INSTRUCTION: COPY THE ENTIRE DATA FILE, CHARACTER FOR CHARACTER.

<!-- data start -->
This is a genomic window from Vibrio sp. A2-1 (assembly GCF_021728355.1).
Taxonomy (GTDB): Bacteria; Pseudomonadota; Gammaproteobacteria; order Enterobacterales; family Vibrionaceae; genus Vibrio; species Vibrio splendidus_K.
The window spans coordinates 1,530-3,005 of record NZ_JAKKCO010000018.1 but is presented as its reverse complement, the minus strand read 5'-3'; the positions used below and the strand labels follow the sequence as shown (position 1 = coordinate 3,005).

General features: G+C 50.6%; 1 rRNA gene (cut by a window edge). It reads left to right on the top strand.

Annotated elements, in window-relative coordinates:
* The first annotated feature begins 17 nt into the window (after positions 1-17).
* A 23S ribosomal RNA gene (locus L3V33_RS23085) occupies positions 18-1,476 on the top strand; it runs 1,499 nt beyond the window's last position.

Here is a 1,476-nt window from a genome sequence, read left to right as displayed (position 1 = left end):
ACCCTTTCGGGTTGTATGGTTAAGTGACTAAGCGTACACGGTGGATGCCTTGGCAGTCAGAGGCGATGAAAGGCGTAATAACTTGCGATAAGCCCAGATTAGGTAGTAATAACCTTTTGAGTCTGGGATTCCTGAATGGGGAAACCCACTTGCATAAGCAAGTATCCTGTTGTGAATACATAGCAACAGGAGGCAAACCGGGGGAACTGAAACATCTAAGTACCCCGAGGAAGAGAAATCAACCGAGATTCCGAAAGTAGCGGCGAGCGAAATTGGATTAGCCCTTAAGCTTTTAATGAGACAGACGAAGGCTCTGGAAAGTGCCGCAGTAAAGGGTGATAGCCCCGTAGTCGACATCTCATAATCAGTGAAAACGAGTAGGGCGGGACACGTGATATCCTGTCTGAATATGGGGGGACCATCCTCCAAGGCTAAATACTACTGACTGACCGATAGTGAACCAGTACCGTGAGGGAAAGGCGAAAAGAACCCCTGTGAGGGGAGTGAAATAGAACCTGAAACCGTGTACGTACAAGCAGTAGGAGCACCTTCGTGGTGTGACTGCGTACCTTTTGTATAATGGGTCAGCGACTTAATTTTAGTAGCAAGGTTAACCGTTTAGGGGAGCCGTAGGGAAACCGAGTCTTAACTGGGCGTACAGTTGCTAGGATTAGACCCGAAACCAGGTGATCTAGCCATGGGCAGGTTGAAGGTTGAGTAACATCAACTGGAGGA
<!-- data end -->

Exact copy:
This is a genomic window from Vibrio sp. A2-1 (assembly GCF_021728355.1).
Taxonomy (GTDB): Bacteria; Pseudomonadota; Gammaproteobacteria; order Enterobacterales; family Vibrionaceae; genus Vibrio; species Vibrio splendidus_K.
The window spans coordinates 1,530-3,005 of record NZ_JAKKCO010000018.1 but is presented as its reverse complement, the minus strand read 5'-3'; the positions used below and the strand labels follow the sequence as shown (position 1 = coordinate 3,005).

General features: G+C 50.6%; 1 rRNA gene (cut by a window edge). It reads left to right on the top strand.

Annotated elements, in window-relative coordinates:
* The first annotated feature begins 17 nt into the window (after positions 1-17).
* A 23S ribosomal RNA gene (locus L3V33_RS23085) occupies positions 18-1,476 on the top strand; it runs 1,499 nt beyond the window's last position.

Here is a 1,476-nt window from a genome sequence, read left to right as displayed (position 1 = left end):
ACCCTTTCGGGTTGTATGGTTAAGTGACTAAGCGTACACGGTGGATGCCTTGGCAGTCAGAGGCGATGAAAGGCGTAATAACTTGCGATAAGCCCAGATTAGGTAGTAATAACCTTTTGAGTCTGGGATTCCTGAATGGGGAAACCCACTTGCATAAGCAAGTATCCTGTTGTGAATACATAGCAACAGGAGGCAAACCGGGGGAACTGAAACATCTAAGTACCCCGAGGAAGAGAAATCAACCGAGATTCCGAAAGTAGCGGCGAGCGAAATTGGATTAGCCCTTAAGCTTTTAATGAGACAGACGAAGGCTCTGGAAAGTGCCGCAGTAAAGGGTGATAGCCCCGTAGTCGACATCTCATAATCAGTGAAAACGAGTAGGGCGGGACACGTGATATCCTGTCTGAATATGGGGGGACCATCCTCCAAGGCTAAATACTACTGACTGACCGATAGTGAACCAGTACCGTGAGGGAAAGGCGAAAAGAACCCCTGTGAGGGGAGTGAAATAGAACCTGAAACCGTGTACGTACAAGCAGTAGGAGCACCTTCGTGGTGTGACTGCGTACCTTTTGTATAATGGGTCAGCGACTTAATTTTAGTAGCAAGGTTAACCGTTTAGGGGAGCCGTAGGGAAACCGAGTCTTAACTGGGCGTACAGTTGCTAGGATTAGACCCGAAACCAGGTGATCTAGCCATGGGCAGGTTGAAGGTTGAGTAACATCAACTGGAGGA